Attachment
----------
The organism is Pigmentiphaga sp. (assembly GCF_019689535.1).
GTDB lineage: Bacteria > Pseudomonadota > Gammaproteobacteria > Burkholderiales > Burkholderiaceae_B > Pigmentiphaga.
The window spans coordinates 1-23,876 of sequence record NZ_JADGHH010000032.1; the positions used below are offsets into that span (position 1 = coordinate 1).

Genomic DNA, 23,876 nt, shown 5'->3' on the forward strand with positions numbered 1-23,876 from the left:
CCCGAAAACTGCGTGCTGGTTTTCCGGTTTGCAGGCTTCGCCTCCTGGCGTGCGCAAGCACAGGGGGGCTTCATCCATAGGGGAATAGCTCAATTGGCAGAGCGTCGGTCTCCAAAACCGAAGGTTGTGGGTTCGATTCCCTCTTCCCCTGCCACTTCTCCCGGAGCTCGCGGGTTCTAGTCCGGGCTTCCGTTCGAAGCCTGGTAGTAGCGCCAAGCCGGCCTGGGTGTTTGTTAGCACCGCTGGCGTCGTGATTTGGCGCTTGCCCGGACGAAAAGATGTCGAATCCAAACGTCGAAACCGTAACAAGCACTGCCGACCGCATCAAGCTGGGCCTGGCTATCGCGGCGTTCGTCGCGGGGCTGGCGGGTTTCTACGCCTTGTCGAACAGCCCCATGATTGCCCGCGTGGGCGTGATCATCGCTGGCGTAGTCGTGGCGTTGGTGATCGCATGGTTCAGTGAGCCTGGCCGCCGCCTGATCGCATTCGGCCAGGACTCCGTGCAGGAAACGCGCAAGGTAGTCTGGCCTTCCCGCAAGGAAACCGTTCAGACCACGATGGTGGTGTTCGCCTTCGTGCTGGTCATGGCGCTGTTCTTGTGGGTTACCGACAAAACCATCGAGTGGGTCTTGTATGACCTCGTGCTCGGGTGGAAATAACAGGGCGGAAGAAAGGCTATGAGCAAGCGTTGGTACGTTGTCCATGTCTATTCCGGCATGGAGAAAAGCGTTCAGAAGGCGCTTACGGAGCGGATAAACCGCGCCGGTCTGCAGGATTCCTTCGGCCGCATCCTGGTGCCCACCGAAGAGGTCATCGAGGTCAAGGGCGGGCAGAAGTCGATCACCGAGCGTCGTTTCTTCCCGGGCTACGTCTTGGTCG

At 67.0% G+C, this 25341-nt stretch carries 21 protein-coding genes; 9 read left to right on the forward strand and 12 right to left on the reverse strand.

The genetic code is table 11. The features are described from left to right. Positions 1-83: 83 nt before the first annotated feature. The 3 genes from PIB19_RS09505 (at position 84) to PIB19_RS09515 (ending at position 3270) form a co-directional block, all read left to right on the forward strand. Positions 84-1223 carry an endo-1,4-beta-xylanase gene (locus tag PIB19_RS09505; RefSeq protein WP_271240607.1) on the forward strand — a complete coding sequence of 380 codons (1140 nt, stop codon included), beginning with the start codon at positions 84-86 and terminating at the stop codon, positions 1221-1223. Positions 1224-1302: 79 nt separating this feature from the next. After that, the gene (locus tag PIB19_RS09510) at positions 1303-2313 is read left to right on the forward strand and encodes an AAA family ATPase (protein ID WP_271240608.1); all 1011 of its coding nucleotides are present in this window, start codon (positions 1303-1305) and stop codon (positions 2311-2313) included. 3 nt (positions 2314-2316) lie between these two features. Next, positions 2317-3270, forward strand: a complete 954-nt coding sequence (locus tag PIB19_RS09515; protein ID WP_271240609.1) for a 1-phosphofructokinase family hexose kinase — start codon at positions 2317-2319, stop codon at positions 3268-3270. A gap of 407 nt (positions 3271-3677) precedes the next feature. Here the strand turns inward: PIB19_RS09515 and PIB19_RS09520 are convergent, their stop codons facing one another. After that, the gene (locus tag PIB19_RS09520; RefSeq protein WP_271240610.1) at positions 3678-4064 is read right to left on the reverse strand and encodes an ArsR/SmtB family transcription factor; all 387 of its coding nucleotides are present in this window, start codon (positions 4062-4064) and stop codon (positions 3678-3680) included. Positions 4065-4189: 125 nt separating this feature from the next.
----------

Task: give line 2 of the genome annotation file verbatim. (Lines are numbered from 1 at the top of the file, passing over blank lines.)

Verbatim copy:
GTDB lineage: Bacteria > Pseudomonadota > Gammaproteobacteria > Burkholderiales > Burkholderiaceae_B > Pigmentiphaga.